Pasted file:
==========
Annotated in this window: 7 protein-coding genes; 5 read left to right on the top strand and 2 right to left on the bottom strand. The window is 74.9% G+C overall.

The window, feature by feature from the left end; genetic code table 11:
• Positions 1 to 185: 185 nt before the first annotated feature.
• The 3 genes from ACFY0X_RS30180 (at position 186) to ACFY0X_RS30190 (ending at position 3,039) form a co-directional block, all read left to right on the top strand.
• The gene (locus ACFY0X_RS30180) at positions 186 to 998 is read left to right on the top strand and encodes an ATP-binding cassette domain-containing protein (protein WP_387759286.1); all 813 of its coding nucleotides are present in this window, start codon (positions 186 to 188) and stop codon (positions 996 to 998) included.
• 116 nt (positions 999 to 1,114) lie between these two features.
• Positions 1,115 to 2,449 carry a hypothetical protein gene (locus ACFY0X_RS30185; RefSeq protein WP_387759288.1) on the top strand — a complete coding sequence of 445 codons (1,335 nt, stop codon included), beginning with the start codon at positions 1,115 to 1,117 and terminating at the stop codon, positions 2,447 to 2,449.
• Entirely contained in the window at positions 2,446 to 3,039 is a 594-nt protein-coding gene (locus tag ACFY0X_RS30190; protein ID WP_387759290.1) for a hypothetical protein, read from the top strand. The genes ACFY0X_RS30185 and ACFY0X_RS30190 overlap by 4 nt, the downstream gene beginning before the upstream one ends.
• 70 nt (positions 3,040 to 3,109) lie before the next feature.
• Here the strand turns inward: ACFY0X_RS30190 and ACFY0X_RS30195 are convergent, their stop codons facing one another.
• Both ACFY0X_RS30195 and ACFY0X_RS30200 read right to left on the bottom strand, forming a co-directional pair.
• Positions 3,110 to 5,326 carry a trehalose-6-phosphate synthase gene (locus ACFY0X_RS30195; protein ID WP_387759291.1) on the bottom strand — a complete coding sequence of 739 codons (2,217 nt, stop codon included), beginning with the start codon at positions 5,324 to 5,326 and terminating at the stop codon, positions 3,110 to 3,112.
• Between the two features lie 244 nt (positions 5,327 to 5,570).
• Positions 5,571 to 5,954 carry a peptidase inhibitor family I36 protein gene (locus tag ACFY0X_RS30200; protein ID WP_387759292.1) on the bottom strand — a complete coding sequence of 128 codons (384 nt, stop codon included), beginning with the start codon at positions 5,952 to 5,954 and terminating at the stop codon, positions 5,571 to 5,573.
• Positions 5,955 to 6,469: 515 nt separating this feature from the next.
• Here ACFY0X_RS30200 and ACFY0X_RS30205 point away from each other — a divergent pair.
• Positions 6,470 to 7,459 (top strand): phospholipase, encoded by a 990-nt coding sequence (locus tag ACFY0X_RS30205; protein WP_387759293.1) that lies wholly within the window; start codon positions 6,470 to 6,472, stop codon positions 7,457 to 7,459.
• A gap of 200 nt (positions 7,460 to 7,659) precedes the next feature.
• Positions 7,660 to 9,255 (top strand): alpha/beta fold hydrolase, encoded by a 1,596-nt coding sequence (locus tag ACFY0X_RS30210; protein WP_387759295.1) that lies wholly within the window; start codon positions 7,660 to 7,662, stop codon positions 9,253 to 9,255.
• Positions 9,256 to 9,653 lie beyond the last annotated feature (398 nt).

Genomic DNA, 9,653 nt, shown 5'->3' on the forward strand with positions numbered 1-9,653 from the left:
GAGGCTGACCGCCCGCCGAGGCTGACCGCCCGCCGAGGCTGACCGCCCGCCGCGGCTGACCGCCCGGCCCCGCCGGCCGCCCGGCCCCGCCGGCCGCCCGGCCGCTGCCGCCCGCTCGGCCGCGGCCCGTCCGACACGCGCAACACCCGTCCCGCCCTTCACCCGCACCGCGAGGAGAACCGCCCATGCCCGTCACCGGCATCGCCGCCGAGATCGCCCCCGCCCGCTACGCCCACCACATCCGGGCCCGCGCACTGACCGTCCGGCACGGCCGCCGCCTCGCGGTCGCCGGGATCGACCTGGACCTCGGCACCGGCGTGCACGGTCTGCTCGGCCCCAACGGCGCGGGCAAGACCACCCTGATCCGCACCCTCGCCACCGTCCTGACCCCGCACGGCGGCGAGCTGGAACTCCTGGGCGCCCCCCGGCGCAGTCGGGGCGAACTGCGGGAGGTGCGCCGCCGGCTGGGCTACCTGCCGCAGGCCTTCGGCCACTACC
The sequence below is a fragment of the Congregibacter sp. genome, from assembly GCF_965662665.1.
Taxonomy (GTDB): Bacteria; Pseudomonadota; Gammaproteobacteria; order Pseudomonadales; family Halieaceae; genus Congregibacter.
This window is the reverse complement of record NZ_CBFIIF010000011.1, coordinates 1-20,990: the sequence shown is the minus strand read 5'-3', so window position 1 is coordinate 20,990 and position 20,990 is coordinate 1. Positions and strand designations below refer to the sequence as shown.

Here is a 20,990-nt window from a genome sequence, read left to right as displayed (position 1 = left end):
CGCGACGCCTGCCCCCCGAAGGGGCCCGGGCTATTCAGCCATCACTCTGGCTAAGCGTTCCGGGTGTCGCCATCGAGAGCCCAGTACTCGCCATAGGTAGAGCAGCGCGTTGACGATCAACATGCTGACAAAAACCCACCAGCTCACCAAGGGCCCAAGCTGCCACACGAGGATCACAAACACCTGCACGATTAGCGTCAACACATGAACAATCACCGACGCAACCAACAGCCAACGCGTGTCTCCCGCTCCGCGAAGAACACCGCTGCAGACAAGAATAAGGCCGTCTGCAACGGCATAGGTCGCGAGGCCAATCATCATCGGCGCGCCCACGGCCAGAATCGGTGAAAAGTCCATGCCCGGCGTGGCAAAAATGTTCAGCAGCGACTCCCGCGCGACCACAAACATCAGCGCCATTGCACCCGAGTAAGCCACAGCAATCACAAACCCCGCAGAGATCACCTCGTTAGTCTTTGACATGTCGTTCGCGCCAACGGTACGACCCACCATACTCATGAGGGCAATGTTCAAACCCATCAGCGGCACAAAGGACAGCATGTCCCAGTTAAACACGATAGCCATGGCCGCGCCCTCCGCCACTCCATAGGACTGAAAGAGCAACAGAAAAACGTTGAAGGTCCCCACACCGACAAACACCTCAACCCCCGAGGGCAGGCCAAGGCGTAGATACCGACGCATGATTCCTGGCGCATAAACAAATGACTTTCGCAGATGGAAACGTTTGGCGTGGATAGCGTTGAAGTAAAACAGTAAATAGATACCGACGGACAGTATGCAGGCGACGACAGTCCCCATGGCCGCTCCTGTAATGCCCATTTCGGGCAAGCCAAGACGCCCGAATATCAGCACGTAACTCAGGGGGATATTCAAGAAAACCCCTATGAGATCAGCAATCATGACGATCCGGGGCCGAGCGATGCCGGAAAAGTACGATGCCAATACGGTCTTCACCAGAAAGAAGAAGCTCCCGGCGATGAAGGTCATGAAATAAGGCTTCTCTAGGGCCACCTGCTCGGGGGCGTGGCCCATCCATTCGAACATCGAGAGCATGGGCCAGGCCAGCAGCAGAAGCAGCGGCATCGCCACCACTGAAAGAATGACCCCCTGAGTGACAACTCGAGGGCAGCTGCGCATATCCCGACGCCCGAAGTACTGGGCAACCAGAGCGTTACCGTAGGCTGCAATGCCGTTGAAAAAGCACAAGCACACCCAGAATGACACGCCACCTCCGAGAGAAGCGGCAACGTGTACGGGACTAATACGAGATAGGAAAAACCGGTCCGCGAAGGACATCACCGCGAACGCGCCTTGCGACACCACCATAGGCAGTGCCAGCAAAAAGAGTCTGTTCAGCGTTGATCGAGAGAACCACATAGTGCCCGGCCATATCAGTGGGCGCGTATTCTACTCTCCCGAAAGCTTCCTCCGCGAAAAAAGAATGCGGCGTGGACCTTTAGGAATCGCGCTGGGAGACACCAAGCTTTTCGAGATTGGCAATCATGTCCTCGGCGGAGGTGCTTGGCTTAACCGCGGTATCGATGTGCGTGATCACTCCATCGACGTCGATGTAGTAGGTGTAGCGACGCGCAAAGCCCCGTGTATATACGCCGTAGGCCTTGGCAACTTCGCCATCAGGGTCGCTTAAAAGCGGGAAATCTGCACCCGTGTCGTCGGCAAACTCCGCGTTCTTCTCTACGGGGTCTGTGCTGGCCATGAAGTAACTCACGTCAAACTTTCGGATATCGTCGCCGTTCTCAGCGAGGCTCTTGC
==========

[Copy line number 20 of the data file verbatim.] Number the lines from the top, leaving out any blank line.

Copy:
• Positions 9,256 to 9,653 lie beyond the last annotated feature (398 nt).